On June 24, 2010, after suffering his fourth straight loss at the hands of “The Hammer” Matt Hamill (8-2) at The Ultimate Fighter: Team Liddell vs. Team Ortiz Finale, the UFC brass has decided to terminate light heavyweight “The Dean of Mean” Keith Jardine’s (14-8-1) contract with the promotion. Despite his less than stellar 6-7 record in the promotion, this decision actually comes as a surprise to many fans due to a combination of Jardine’s exciting style and Dana White’s tendency to give the early Ultimate Fighter contestants a certain special protection. This move is, however, the only real option for the UFC at this juncture. Here is a more in depth look at why the UFC had no choice to cut “The Dean of Mean” and how it may actually work in favor of both the UFC and Jardine.
To understand the necessity of this decision, one must first understand the unique nature of Jardine as a fighter and the implications of his UFC fight record. In his career with the promotion, Keith Jardine has proven that he is a threat to even the elite of the UFC light heavyweight division. He has defeated Forrest Griffin (17-6), “The Iceman” Chuck Liddell (21-8), and “The Truth” Brandon Vera (11-5) and has carried “Rampage” Quinton Jackson (28-8) to a decision loss that many felt he would have won had “Rampage” not knocked him down late in the third round. These competitive high profile bouts prove he is a threat to anyone he faces.
Unfortunately for both the UFC and Jardine, he has also suffered several losses that kept him from ever truly being a contender himself. A 48 second thrashing from UFC washout “The Assassin” Houston Alexander (10-6) undid everything the KO victory over Forrest Griffin achieved. His hard fought win over long time UFC champ Chuck Liddell was undone by a 36 second knock out courtesy of “The Axe Murderer” Wanderlei Silva (34-10-1). Finally his win over Brandon Vera, arguably his only unexciting fight, was followed by a series of failures including the aforementioned loss to “Rampage”, yet another first round obliteration by “Pit-bull” Thiago Silva (15-2), a thrashing from up and comer “Darth” Ryan Bader (11-0), and finally the three round beating he took from “The Hammer.”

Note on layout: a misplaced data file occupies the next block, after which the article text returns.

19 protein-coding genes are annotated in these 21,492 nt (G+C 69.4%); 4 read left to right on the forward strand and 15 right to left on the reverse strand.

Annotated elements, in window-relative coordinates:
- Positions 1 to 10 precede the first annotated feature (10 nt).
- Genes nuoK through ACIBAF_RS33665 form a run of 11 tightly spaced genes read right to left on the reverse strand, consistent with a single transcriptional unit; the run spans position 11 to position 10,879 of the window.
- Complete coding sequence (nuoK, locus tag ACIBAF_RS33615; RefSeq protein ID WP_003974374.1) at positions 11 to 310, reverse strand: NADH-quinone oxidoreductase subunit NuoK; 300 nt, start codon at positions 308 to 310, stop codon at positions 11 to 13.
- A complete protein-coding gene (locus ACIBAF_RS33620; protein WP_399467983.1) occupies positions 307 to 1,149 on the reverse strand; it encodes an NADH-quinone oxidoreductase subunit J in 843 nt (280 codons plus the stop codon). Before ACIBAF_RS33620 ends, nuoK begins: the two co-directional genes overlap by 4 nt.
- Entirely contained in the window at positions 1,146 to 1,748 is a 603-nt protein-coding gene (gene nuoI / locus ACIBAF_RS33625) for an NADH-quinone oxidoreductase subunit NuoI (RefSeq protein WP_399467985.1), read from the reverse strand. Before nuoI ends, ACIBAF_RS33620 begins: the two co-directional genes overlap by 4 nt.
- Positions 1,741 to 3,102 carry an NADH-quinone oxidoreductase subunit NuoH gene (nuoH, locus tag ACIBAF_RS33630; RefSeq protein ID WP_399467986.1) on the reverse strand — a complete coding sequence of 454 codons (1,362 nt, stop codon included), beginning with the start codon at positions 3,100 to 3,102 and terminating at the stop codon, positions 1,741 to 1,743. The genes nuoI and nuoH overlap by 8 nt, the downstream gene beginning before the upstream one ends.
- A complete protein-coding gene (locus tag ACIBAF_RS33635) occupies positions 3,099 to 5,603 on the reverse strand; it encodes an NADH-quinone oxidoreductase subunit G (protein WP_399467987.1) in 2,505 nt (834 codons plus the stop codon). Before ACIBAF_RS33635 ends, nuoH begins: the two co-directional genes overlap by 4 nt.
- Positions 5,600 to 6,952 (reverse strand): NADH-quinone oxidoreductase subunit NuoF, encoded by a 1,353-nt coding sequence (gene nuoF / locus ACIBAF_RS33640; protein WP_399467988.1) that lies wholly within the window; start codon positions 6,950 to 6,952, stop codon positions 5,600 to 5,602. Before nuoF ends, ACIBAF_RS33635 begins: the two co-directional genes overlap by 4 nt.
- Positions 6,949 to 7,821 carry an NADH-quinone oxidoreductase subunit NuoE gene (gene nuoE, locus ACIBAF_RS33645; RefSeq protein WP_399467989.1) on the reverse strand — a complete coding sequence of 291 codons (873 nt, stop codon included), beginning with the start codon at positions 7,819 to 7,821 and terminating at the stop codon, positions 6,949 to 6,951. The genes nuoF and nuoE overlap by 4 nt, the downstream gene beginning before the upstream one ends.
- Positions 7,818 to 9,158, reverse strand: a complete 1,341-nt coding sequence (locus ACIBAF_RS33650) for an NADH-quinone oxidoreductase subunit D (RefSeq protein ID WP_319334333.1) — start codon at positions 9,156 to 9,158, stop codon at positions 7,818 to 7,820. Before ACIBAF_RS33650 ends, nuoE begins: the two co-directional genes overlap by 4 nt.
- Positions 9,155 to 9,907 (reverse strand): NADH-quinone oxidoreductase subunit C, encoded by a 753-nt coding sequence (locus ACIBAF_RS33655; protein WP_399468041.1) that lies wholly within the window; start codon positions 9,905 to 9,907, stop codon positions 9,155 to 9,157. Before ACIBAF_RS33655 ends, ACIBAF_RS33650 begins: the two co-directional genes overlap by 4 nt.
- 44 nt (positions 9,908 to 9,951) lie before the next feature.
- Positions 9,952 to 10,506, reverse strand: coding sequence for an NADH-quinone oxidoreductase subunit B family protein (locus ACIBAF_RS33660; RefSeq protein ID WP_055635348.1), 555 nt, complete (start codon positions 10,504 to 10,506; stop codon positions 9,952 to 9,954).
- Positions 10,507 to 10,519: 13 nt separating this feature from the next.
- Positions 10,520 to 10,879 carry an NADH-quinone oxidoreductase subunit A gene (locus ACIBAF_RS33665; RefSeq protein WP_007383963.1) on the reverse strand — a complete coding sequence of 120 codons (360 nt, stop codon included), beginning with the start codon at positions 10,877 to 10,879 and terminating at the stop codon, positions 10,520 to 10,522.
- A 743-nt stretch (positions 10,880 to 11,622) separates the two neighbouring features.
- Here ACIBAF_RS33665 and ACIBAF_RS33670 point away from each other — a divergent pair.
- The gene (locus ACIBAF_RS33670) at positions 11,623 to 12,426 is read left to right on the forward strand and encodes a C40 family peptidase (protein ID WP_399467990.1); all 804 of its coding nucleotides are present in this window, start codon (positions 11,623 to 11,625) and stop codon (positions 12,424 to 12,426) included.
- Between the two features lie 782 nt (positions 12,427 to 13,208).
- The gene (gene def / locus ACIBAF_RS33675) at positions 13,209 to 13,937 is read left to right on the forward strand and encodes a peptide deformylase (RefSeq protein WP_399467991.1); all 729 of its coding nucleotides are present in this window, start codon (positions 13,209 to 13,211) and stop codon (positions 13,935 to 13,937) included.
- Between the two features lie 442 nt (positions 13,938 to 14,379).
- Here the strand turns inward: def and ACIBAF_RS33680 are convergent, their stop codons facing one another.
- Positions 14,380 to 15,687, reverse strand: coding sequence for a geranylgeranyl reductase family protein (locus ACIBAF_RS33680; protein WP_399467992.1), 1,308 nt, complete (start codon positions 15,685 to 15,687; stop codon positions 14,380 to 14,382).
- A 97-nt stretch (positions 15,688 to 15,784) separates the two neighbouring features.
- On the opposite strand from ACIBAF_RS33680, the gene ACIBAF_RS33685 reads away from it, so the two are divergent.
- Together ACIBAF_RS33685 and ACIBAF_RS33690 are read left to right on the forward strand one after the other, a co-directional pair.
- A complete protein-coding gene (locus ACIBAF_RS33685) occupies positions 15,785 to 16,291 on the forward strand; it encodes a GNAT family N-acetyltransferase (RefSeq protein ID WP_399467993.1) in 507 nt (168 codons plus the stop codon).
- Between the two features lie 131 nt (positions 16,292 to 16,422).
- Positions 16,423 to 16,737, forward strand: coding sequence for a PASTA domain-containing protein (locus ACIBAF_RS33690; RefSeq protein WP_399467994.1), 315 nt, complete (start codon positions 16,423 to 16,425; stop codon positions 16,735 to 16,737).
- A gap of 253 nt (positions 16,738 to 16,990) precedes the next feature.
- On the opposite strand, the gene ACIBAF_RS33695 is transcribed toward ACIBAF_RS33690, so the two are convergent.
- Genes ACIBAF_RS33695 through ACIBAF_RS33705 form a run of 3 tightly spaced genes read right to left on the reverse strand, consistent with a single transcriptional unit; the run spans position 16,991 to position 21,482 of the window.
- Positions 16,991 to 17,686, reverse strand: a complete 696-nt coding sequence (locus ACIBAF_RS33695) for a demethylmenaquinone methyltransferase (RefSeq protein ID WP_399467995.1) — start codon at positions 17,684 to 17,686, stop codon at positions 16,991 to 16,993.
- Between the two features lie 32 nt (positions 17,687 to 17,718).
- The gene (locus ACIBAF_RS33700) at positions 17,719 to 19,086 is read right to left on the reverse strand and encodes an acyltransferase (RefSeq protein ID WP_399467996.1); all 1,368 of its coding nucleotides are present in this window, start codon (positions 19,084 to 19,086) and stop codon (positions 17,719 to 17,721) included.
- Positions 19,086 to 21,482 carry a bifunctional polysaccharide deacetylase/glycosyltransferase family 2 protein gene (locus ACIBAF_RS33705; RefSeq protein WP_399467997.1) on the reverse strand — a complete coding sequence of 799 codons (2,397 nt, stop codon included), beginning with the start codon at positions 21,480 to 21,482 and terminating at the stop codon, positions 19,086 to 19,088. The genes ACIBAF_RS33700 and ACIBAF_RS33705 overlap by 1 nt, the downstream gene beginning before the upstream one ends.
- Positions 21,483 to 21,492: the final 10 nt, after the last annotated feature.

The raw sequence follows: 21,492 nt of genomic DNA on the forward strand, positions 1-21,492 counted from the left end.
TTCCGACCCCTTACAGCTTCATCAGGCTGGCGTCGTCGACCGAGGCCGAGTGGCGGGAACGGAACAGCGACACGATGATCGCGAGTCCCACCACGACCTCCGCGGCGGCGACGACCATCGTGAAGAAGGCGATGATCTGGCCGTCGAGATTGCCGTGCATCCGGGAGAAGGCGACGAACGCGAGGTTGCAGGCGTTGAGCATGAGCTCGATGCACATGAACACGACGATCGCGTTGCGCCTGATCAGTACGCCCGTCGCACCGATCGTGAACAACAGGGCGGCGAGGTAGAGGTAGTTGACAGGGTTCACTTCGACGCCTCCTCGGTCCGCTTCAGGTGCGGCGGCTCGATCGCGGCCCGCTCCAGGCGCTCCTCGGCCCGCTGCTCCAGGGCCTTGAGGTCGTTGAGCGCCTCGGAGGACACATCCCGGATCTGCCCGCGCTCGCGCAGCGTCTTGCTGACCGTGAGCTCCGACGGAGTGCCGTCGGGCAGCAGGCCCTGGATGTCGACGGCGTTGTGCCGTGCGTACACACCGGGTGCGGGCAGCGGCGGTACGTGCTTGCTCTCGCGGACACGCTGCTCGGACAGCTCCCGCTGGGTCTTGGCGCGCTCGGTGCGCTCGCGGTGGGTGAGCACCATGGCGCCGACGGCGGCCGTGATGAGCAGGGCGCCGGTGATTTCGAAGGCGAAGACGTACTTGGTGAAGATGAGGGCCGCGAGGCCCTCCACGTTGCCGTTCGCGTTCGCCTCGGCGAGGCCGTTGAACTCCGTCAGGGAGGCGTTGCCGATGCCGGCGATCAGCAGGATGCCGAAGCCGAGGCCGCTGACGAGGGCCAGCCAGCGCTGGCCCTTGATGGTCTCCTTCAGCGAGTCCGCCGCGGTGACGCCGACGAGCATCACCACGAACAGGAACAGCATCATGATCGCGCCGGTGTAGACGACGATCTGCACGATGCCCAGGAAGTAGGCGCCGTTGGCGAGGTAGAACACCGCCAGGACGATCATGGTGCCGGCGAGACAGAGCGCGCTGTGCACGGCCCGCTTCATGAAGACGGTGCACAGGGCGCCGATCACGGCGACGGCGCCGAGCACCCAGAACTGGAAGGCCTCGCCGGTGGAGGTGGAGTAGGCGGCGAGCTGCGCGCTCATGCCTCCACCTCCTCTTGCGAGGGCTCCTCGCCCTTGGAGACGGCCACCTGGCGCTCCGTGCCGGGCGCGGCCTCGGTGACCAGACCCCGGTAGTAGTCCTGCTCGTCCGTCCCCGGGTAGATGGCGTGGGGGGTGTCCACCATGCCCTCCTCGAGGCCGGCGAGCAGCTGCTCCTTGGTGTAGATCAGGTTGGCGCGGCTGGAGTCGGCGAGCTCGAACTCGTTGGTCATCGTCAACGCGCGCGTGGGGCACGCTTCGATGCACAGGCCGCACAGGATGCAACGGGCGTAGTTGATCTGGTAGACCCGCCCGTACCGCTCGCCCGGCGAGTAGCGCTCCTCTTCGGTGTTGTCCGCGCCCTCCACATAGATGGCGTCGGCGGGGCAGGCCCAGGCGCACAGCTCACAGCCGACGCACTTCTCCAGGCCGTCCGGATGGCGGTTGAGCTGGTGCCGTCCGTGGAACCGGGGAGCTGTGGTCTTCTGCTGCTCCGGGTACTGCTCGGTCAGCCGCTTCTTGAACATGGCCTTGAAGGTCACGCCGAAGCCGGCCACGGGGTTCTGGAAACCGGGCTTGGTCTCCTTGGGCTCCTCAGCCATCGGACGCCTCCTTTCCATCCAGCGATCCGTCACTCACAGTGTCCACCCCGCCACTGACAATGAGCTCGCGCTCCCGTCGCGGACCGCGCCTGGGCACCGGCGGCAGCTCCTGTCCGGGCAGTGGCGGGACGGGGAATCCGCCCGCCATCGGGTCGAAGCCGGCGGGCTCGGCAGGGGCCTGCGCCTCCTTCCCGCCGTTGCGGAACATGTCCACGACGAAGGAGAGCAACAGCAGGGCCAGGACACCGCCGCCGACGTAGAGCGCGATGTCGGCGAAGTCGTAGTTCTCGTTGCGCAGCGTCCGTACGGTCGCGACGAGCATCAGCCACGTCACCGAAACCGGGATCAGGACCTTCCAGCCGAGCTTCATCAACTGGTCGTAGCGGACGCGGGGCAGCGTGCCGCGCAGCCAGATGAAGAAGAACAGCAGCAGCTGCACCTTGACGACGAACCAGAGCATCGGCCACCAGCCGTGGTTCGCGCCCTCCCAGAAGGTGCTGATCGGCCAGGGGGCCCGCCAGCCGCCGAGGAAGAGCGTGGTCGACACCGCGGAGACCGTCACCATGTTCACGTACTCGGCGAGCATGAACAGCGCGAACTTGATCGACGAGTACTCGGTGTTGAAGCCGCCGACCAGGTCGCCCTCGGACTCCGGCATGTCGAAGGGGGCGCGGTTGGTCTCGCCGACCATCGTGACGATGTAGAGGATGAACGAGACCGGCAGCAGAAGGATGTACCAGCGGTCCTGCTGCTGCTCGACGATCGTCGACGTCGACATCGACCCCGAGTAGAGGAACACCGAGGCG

This turn of events has left “The Dean” in a very unique position. He is now lose-lose for the UFC. He can’t face the elite because he hasn’t earned it and his four fight losing streak makes a win against him meaningless even for those light heavyweight prospects that are just a few wins away from contention. For example: if Jardine fought a prospect at the threshold of the upper echelon like “Bones” Jon Jones (10-1) and lost, it wouldn’t further Jones’ career at all beating a man on a four fight losing streak. Even worse, if Jardine won, a VERY real possibility, the UFC would lose a strong up and coming contender they spent almost two years building. Even as a gatekeeper, Jardine is simply too dangerous to remain in the UFC as his ability to fight at an elite level would make him a kryptonite to any new talent the UFC tried to introduce to the division.
Jardine’s unique situation has bred a perfect storm of death blows to his current stint in the UFC. Outside the UFC, he can do great good for the promotion by going to Strikeforce where his skill set combined with their pitifully shallow light heavyweight division would make him a force to be reckoned with. This would inevitably make him viable in the UFC again and have the added bonus of showcasing the UFC superiority over Strikeforce. Inside the UFC, he can only cost the UFC several young prospects. It is far better for the UFC to let Jardine rebuild his credibility at the expense of rival promotions only to bring him back than to allow him to potentially ruin the credibility of several of their own blue chip prospects.